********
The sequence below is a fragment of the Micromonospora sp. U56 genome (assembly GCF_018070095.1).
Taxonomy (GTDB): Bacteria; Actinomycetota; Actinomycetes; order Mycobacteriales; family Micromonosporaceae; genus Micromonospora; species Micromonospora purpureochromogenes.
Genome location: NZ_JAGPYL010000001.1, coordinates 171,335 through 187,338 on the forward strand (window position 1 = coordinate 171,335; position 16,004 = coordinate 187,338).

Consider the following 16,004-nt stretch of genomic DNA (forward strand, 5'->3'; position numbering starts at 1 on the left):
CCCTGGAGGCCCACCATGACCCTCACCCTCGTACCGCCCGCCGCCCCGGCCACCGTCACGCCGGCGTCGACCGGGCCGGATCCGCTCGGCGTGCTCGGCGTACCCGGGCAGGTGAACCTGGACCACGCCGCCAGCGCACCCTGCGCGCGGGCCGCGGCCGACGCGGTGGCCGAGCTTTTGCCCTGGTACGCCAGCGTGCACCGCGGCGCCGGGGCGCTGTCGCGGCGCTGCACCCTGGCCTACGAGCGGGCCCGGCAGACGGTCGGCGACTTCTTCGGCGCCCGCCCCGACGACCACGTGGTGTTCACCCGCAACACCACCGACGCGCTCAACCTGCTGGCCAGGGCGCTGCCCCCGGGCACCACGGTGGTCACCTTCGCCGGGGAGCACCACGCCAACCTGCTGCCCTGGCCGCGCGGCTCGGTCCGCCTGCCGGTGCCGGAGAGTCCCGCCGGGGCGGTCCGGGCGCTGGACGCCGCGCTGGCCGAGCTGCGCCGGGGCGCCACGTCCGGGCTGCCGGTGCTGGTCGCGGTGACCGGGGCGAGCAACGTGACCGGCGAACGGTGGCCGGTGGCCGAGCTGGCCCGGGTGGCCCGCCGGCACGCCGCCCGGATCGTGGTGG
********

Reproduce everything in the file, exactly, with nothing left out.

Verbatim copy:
The sequence below is a fragment of the Micromonospora sp. U56 genome (assembly GCF_018070095.1).
Taxonomy (GTDB): Bacteria; Actinomycetota; Actinomycetes; order Mycobacteriales; family Micromonosporaceae; genus Micromonospora; species Micromonospora purpureochromogenes.
Genome location: NZ_JAGPYL010000001.1, coordinates 171,335 through 187,338 on the forward strand (window position 1 = coordinate 171,335; position 16,004 = coordinate 187,338).

Consider the following 16,004-nt stretch of genomic DNA (forward strand, 5'->3'; position numbering starts at 1 on the left):
CCCTGGAGGCCCACCATGACCCTCACCCTCGTACCGCCCGCCGCCCCGGCCACCGTCACGCCGGCGTCGACCGGGCCGGATCCGCTCGGCGTGCTCGGCGTACCCGGGCAGGTGAACCTGGACCACGCCGCCAGCGCACCCTGCGCGCGGGCCGCGGCCGACGCGGTGGCCGAGCTTTTGCCCTGGTACGCCAGCGTGCACCGCGGCGCCGGGGCGCTGTCGCGGCGCTGCACCCTGGCCTACGAGCGGGCCCGGCAGACGGTCGGCGACTTCTTCGGCGCCCGCCCCGACGACCACGTGGTGTTCACCCGCAACACCACCGACGCGCTCAACCTGCTGGCCAGGGCGCTGCCCCCGGGCACCACGGTGGTCACCTTCGCCGGGGAGCACCACGCCAACCTGCTGCCCTGGCCGCGCGGCTCGGTCCGCCTGCCGGTGCCGGAGAGTCCCGCCGGGGCGGTCCGGGCGCTGGACGCCGCGCTGGCCGAGCTGCGCCGGGGCGCCACGTCCGGGCTGCCGGTGCTGGTCGCGGTGACCGGGGCGAGCAACGTGACCGGCGAACGGTGGCCGGTGGCCGAGCTGGCCCGGGTGGCCCGCCGGCACGCCGCCCGGATCGTGGTGG